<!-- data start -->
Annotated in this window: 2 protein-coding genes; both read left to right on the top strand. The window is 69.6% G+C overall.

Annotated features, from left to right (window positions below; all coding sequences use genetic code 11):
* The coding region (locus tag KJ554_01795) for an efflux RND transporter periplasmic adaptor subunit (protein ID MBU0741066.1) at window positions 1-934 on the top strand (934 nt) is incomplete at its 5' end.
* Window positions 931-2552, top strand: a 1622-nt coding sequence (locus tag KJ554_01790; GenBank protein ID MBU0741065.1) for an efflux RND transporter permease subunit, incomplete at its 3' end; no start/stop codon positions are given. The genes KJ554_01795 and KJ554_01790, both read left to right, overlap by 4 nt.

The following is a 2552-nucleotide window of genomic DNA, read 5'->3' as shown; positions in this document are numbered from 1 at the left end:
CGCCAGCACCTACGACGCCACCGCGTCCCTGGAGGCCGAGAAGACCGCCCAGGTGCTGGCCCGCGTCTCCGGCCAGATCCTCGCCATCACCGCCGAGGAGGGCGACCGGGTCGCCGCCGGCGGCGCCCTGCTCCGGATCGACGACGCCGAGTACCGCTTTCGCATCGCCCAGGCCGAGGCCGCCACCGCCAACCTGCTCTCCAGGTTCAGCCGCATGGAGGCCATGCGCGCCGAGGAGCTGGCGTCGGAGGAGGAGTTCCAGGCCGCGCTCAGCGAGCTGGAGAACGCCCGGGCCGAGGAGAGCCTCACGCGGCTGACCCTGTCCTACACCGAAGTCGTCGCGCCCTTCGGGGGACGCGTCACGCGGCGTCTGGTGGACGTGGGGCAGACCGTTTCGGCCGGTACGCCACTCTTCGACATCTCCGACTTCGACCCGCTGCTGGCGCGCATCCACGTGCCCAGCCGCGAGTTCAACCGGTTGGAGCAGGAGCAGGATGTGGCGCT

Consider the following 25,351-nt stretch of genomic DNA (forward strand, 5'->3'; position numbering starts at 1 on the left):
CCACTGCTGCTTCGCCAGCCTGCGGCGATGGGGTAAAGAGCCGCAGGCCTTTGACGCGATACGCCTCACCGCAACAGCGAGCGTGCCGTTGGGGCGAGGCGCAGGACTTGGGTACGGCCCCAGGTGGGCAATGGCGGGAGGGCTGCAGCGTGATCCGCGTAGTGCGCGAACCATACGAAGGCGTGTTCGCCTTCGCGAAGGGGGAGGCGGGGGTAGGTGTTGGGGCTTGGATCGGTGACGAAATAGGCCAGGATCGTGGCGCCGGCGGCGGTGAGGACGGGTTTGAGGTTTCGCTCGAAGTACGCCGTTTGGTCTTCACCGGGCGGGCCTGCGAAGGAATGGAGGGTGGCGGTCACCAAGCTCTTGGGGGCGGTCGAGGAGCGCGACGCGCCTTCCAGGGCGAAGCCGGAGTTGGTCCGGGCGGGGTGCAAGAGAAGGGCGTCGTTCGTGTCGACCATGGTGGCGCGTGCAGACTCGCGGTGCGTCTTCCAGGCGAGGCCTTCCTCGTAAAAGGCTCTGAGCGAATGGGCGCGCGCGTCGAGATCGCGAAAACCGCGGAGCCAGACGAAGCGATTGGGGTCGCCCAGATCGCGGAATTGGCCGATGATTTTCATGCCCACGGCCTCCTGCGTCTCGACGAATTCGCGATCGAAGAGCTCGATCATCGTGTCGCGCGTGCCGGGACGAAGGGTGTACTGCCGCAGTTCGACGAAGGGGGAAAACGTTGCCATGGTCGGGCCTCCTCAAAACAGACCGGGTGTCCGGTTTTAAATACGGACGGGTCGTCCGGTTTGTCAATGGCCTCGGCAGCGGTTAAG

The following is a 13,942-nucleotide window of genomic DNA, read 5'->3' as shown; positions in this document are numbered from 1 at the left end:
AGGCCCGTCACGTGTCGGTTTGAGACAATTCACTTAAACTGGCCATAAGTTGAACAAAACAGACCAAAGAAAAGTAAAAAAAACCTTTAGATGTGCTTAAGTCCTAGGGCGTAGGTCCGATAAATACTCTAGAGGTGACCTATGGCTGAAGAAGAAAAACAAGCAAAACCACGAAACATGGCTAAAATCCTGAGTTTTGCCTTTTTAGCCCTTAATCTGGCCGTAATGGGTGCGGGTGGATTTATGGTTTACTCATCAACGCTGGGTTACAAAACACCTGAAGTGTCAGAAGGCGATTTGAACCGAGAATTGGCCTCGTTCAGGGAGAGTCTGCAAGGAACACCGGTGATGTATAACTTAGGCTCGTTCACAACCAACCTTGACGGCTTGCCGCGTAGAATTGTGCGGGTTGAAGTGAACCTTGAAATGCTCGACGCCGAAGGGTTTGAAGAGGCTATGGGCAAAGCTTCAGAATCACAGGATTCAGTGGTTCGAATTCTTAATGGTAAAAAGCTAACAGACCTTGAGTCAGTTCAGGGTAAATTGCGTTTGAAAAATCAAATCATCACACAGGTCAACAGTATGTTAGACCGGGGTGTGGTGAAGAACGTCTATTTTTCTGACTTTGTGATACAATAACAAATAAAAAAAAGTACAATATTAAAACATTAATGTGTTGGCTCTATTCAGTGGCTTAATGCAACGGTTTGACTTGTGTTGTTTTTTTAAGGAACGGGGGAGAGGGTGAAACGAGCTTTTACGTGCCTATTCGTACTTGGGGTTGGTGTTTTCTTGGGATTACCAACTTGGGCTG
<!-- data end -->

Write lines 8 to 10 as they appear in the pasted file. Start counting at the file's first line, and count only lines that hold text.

CCACTGCTGCTTCGCCAGCCTGCGGCGATGGGGTAAAGAGCCGCAGGCCTTTGACGCGATACGCCTCACCGCAACAGCGAGCGTGCCGTTGGGGCGAGGCGCAGGACTTGGGTACGGCCCCAGGTGGGCAATGGCGGGAGGGCTGCAGCGTGATCCGCGTAGTGCGCGAACCATACGAAGGCGTGTTCGCCTTCGCGAAGGGGGAGGCGGGGGTAGGTGTTGGGGCTTGGATCGGTGACGAAATAGGCCAGGATCGTGGCGCCGGCGGCGGTGAGGACGGGTTTGAGGTTTCGCTCGAAGTACGCCGTTTGGTCTTCACCGGGCGGGCCTGCGAAGGAATGGAGGGTGGCGGTCACCAAGCTCTTGGGGGCGGTCGAGGAGCGCGACGCGCCTTCCAGGGCGAAGCCGGAGTTGGTCCGGGCGGGGTGCAAGAGAAGGGCGTCGTTCGTGTCGACCATGGTGGCGCGTGCAGACTCGCGGTGCGTCTTCCAGGCGAGGCCTTCCTCGTAAAAGGCTCTGAGCGAATGGGCGCGCGCGTCGAGATCGCGAAAACCGCGGAGCCAGACGAAGCGATTGGGGTCGCCCAGATCGCGGAATTGGCCGATGATTTTCATGCCCACGGCCTCCTGCGTCTCGACGAATTCGCGATCGAAGAGCTCGATCATCGTGTCGCGCGTGCCGGGACGAAGGGTGTACTGCCGCAGTTCGACGAAGGGGGAAAACGTTGCCATGGTCGGGCCTCCTCAAAACAGACCGGGTGTCCGGTTTTAAATACGGACGGGTCGTCCGGTTTGTCAATGGCCTCGGCAGCGGTTAAG

The following is a 13,942-nucleotide window of genomic DNA, read 5'->3' as shown; positions in this document are numbered from 1 at the left end:
AGGCCCGTCACGTGTCGGTTTGAGACAATTCACTTAAACTGGCCATAAGTTGAACAAAACAGACCAAAGAAAAGTAAAAAAAACCTTTAGATGTGCTTAAGTCCTAGGGCGTAGGTCCGATAAATACTCTAGAGGTGACCTATGGCTGAAGAAGAAAAACAAGCAAAACCACGAAACATGGCTAAAATCCTGAGTTTTGCCTTTTTAGCCCTTAATCTGGCCGTAATGGGTGCGGGTGGATTTATGGTTTACTCATCAACGCTGGGTTACAAAACACCTGAAGTGTCAGAAGGCGATTTGAACCGAGAATTGGCCTCGTTCAGGGAGAGTCTGCAAGGAACACCGGTGATGTATAACTTAGGCTCGTTCACAACCAACCTTGACGGCTTGCCGCGTAGAATTGTGCGGGTTGAAGTGAACCTTGAAATGCTCGACGCCGAAGGGTTTGAAGAGGCTATGGGCAAAGCTTCAGAATCACAGGATTCAGTGGTTCGAATTCTTAATGGTAAAAAGCTAACAGACCTTGAGTCAGTTCAGGGTAAATTGCGTTTGAAAAATCAAATCATCACACAGGTCAACAGTATGTTAGACCGGGGTGTGGTGAAGAACGTCTATTTTTCTGACTTTGTGATACAATAACAAATAAAAAAAAGTACAATATTAAAACATTAATGTGTTGGCTCTATTCAGTGGCTTAATGCAACGGTTTGACTTGTGTTGTTTTTTTAAGGAACGGGGGAGAGGGTGAAACGAGCTTTTACGTGCCTATTCGTACTTGGGGTTGGTGTTTTCTTGGGATTACCAACTTGGGCTG